A lot of you are the salesperson, you are the BDM for your business. If you’re doing great, awesome. If I can help pour a little gasoline on that fire, that’d be even better. I love being able to do that. I love being able to double a client’s close rate, increase the amount of deals they’re closing, help them figure out how to get more deals at a higher price point to eliminate the scarcity that exists in the industry, and eliminate the race to the bottom in terms of price. I can help you do that.

If you are not that personality type and you are avoiding sales, you find it uncomfortable. You don’t want to do it. My challenge to you is let’s figure out how to make it easy, and it doesn’t have to be uncomfortable. I’m really good at helping people figure out how can we make this easy, not painful, and help destroy those lies that your brain’s telling you that people are going to be mean to you, people are going to feel uncomfortable, people are going to reject you, or whatever it is your brains trying to scare you and tell you that’s true. Those are stories.

You can either keep those stories, or you can get results, but you can’t have both. You can’t keep these stories that are holding you back from doing sales or being successful at sales. Then also try and offload the sales. Train somebody else that doesn’t know how to do it when you aren’t in a state of integrity or know how to do it yourself. Let’s get you great at it. It’s not that hard to do.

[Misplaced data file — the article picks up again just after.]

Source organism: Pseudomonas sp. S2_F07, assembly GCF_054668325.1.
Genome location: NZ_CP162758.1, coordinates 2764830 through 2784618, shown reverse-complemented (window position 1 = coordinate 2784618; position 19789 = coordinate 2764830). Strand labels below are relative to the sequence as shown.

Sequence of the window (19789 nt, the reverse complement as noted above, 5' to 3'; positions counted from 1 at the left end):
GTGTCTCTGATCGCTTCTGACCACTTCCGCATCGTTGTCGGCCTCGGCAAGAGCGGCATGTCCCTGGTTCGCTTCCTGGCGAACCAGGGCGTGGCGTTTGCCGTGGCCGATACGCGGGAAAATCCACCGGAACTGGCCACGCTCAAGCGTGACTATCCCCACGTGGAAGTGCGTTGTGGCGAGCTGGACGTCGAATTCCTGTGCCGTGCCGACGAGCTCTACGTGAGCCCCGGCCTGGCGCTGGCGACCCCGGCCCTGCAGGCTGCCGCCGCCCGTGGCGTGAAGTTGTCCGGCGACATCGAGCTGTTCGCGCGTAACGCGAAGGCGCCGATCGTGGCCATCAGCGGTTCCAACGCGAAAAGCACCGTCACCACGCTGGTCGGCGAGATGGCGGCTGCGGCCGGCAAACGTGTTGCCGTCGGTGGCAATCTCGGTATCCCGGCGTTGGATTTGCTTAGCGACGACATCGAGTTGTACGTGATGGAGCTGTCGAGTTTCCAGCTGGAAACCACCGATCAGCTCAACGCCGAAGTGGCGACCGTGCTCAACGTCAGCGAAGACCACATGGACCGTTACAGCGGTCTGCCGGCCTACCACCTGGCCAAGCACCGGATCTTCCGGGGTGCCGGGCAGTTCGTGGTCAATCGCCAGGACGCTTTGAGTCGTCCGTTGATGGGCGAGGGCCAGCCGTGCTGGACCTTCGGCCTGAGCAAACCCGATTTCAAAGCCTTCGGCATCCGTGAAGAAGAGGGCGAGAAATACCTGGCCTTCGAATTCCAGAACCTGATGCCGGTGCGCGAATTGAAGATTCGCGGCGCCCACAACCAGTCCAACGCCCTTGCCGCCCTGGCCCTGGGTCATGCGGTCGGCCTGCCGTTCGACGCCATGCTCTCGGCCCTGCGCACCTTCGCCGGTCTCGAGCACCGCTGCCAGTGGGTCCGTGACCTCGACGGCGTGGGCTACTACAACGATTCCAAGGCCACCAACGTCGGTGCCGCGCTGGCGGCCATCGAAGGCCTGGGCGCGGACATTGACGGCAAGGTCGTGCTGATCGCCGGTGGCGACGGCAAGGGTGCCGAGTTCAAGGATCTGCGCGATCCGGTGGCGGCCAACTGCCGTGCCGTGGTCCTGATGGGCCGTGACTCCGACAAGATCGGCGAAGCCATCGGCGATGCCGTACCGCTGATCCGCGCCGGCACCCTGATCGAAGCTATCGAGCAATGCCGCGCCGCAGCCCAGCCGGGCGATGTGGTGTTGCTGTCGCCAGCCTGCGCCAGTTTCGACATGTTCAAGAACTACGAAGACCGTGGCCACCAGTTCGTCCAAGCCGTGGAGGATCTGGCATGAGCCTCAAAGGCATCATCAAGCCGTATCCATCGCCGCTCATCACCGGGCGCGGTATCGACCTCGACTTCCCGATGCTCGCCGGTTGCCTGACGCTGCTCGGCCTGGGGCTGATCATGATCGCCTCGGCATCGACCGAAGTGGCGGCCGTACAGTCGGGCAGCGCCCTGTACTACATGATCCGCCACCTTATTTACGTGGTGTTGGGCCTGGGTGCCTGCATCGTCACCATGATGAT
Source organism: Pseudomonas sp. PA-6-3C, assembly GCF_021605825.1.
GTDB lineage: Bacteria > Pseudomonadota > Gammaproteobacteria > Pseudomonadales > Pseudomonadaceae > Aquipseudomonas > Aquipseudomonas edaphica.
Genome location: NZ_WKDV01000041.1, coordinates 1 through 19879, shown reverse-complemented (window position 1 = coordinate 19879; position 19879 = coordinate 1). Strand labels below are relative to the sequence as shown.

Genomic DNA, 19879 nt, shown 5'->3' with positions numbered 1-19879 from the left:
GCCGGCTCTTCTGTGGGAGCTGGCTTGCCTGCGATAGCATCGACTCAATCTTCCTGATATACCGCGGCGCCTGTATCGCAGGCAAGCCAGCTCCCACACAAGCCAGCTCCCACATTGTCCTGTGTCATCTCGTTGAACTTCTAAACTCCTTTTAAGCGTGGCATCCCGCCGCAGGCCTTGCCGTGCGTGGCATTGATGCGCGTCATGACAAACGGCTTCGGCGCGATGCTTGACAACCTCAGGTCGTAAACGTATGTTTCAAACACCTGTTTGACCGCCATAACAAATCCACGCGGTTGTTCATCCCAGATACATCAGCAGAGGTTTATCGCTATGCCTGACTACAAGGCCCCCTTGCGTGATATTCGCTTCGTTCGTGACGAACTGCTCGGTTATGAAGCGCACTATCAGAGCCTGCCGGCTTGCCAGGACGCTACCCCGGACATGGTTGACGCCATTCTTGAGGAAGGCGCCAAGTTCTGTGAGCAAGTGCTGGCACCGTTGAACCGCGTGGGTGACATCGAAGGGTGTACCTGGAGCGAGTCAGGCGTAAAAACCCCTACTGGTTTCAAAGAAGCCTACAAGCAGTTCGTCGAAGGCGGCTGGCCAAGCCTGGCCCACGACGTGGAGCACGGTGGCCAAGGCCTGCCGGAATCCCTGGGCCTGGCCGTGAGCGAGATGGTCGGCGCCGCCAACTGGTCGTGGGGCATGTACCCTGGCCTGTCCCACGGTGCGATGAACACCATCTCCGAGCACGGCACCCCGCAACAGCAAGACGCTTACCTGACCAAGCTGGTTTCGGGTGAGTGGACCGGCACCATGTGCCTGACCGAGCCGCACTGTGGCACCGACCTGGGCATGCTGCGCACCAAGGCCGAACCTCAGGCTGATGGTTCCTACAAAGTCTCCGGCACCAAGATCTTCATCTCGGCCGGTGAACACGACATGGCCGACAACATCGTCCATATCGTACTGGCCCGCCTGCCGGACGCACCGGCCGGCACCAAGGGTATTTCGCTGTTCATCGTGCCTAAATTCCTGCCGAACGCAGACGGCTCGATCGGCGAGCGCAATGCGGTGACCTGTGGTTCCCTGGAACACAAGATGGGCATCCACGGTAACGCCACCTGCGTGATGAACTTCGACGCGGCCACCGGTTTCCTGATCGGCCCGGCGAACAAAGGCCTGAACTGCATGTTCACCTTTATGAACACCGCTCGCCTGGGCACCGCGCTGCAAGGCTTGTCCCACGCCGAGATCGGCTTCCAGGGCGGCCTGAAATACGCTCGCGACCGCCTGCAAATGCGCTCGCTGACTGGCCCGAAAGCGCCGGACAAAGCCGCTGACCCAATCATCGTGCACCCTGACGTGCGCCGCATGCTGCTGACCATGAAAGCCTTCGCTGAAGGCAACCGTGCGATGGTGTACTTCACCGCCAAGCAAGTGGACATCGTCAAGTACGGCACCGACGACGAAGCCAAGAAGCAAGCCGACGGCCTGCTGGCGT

I really believe sales is all about creating trust. It’s being real with people. It’s caring about other people that have been so caught up in your own head, worried about what you think, what you sound like and look like, how they’re perceiving you, and/ all that uncomfortable stuff. You really just need to start getting out of yourself, focusing on other people, and caring about other people. I can help you make that shift.

Hopefully this is helpful for those of you that are considering getting a BDM, thinking it’s some gateway to freedom and success. You aren’t ready for that gateway of freedom or success until you have all the ducks in a row to be able to really support this person so that if they are good, they’re actually going to stay. Because if they’re good and you don’t give them the support they need, they’re going to be out of there. I hear a lot of people complain about BDMs and fire BDMs. When I really dig deeper and ask questions, it wasn’t probably the BDM’s fault.

They sounded like a typical effective, probably good salesperson who just wasn’t given the proper support, wasn’t given the leads, wasn’t given the attention, wasn’t given the scripts, and wasn’t given the knowledge of how to go out and create a business. They were expected to just magically figure it all out without any real guidance.

Property management is a different industry than a lot of industries. Just because somebody was successful in sales in another industry doesn’t mean they’ll necessarily be successful in this. It means they have the capacity, but they also need guidance. If you don’t have the guidance to give, reach out, and let’s get this figured out for you.

Anyway, I hope this is helpful for those that have BDMs that aren’t really performing up to speed or you haven’t really gotten up to speed in your own role as a BDM. Until next time to our mutual growth. Bye, everyone.

About Jason Hull

Jason's mission is "to inspire others to love true principles." This means he enjoys digging up gold nuggets of wisdom & sharing them with property managers to help them improve their business. He founded OpenPotion, DoorGrow, & GatherKudos.